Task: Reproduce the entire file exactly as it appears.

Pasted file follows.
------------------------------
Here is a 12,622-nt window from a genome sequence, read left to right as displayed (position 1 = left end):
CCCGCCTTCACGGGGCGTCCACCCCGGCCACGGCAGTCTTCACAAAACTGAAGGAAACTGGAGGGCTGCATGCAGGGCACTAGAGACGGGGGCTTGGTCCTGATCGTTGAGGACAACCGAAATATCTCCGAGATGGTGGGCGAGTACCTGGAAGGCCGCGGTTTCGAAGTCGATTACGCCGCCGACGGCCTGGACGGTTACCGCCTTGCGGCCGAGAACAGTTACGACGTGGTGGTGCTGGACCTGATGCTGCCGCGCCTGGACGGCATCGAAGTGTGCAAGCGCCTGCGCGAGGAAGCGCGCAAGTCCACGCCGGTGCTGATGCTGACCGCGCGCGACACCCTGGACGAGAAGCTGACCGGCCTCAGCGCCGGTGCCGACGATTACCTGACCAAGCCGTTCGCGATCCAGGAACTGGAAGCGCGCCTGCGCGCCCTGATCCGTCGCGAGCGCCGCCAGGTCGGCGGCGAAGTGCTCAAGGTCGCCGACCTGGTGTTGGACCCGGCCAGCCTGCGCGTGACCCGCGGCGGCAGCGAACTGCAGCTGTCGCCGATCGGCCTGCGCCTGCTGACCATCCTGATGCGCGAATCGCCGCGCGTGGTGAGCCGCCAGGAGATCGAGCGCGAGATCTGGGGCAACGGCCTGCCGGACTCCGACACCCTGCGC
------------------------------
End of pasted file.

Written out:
Here is a 12,622-nt window from a genome sequence, read left to right as displayed (position 1 = left end):
CCCGCCTTCACGGGGCGTCCACCCCGGCCACGGCAGTCTTCACAAAACTGAAGGAAACTGGAGGGCTGCATGCAGGGCACTAGAGACGGGGGCTTGGTCCTGATCGTTGAGGACAACCGAAATATCTCCGAGATGGTGGGCGAGTACCTGGAAGGCCGCGGTTTCGAAGTCGATTACGCCGCCGACGGCCTGGACGGTTACCGCCTTGCGGCCGAGAACAGTTACGACGTGGTGGTGCTGGACCTGATGCTGCCGCGCCTGGACGGCATCGAAGTGTGCAAGCGCCTGCGCGAGGAAGCGCGCAAGTCCACGCCGGTGCTGATGCTGACCGCGCGCGACACCCTGGACGAGAAGCTGACCGGCCTCAGCGCCGGTGCCGACGATTACCTGACCAAGCCGTTCGCGATCCAGGAACTGGAAGCGCGCCTGCGCGCCCTGATCCGTCGCGAGCGCCGCCAGGTCGGCGGCGAAGTGCTCAAGGTCGCCGACCTGGTGTTGGACCCGGCCAGCCTGCGCGTGACCCGCGGCGGCAGCGAACTGCAGCTGTCGCCGATCGGCCTGCGCCTGCTGACCATCCTGATGCGCGAATCGCCGCGCGTGGTGAGCCGCCAGGAGATCGAGCGCGAGATCTGGGGCAACGGCCTGCCGGACTCCGACACCCTGCGC